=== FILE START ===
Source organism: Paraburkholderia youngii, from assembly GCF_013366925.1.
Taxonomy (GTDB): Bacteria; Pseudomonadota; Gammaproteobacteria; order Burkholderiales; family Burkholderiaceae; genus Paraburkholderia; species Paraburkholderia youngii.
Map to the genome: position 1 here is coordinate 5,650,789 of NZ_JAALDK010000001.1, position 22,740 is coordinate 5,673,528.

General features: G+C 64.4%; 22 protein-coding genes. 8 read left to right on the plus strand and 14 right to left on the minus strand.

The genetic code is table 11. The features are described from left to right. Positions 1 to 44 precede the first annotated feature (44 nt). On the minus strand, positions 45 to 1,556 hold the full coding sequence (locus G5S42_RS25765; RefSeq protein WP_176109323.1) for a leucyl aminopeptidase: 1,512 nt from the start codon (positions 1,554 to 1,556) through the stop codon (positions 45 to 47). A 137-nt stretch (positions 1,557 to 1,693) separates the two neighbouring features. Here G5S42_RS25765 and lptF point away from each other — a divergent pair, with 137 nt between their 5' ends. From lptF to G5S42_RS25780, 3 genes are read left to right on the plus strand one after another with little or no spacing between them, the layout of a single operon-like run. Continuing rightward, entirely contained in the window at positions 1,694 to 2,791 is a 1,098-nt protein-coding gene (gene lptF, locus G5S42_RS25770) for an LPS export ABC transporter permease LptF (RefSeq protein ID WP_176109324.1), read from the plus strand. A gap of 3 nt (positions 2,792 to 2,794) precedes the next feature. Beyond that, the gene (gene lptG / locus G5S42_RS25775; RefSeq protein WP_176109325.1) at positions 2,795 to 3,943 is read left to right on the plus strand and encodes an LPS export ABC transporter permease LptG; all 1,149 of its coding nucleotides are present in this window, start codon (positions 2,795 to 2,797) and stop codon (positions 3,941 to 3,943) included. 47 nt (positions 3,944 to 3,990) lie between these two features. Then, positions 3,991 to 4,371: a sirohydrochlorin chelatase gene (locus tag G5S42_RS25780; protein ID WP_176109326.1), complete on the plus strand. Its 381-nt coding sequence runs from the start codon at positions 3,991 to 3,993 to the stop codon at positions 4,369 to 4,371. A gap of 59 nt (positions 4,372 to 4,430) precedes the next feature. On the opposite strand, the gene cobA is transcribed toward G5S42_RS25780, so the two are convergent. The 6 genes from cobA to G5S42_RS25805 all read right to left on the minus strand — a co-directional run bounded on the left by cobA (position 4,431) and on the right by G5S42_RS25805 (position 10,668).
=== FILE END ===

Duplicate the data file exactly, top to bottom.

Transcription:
Source organism: Paraburkholderia youngii, from assembly GCF_013366925.1.
Taxonomy (GTDB): Bacteria; Pseudomonadota; Gammaproteobacteria; order Burkholderiales; family Burkholderiaceae; genus Paraburkholderia; species Paraburkholderia youngii.
Map to the genome: position 1 here is coordinate 5,650,789 of NZ_JAALDK010000001.1, position 22,740 is coordinate 5,673,528.

General features: G+C 64.4%; 22 protein-coding genes. 8 read left to right on the plus strand and 14 right to left on the minus strand.

The genetic code is table 11. The features are described from left to right. Positions 1 to 44 precede the first annotated feature (44 nt). On the minus strand, positions 45 to 1,556 hold the full coding sequence (locus G5S42_RS25765; RefSeq protein WP_176109323.1) for a leucyl aminopeptidase: 1,512 nt from the start codon (positions 1,554 to 1,556) through the stop codon (positions 45 to 47). A 137-nt stretch (positions 1,557 to 1,693) separates the two neighbouring features. Here G5S42_RS25765 and lptF point away from each other — a divergent pair, with 137 nt between their 5' ends. From lptF to G5S42_RS25780, 3 genes are read left to right on the plus strand one after another with little or no spacing between them, the layout of a single operon-like run. Continuing rightward, entirely contained in the window at positions 1,694 to 2,791 is a 1,098-nt protein-coding gene (gene lptF, locus G5S42_RS25770) for an LPS export ABC transporter permease LptF (RefSeq protein ID WP_176109324.1), read from the plus strand. A gap of 3 nt (positions 2,792 to 2,794) precedes the next feature. Beyond that, the gene (gene lptG / locus G5S42_RS25775; RefSeq protein WP_176109325.1) at positions 2,795 to 3,943 is read left to right on the plus strand and encodes an LPS export ABC transporter permease LptG; all 1,149 of its coding nucleotides are present in this window, start codon (positions 2,795 to 2,797) and stop codon (positions 3,941 to 3,943) included. 47 nt (positions 3,944 to 3,990) lie between these two features. Then, positions 3,991 to 4,371: a sirohydrochlorin chelatase gene (locus tag G5S42_RS25780; protein ID WP_176109326.1), complete on the plus strand. Its 381-nt coding sequence runs from the start codon at positions 3,991 to 3,993 to the stop codon at positions 4,369 to 4,371. A gap of 59 nt (positions 4,372 to 4,430) precedes the next feature. On the opposite strand, the gene cobA is transcribed toward G5S42_RS25780, so the two are convergent. The 6 genes from cobA to G5S42_RS25805 all read right to left on the minus strand — a co-directional run bounded on the left by cobA (position 4,431) and on the right by G5S42_RS25805 (position 10,668).